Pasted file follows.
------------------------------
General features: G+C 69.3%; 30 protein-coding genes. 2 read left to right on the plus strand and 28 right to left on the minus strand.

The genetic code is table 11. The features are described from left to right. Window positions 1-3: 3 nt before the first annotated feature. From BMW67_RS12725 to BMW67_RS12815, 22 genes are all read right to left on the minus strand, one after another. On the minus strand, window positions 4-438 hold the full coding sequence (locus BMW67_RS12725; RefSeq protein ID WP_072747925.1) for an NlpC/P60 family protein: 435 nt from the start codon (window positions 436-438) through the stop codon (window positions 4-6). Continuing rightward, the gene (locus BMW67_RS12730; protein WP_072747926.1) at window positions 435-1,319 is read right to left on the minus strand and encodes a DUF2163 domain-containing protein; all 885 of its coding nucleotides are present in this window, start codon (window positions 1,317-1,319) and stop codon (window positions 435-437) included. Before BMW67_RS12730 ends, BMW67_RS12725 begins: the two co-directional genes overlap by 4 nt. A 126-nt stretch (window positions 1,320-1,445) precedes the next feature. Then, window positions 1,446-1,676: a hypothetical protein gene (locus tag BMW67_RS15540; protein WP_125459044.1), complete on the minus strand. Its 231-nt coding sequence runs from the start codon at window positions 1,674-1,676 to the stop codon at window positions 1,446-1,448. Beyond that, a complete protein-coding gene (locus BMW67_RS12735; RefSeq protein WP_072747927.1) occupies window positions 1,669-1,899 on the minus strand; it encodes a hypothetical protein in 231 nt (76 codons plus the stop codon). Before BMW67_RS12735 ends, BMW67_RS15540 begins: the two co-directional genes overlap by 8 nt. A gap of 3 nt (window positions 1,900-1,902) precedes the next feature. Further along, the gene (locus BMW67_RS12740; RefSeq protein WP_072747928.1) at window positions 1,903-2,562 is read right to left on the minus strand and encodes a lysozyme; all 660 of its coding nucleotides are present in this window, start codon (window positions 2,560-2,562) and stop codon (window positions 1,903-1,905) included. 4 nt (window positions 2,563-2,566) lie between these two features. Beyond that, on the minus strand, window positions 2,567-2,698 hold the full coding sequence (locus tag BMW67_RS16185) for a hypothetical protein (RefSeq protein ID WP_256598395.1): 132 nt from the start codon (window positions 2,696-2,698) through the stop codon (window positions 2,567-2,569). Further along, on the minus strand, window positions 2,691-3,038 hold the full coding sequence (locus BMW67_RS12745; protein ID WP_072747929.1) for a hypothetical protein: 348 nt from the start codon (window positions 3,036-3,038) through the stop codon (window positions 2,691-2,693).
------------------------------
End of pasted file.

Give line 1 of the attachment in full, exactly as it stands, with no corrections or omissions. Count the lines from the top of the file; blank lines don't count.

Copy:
General features: G+C 69.3%; 30 protein-coding genes. 2 read left to right on the plus strand and 28 right to left on the minus strand.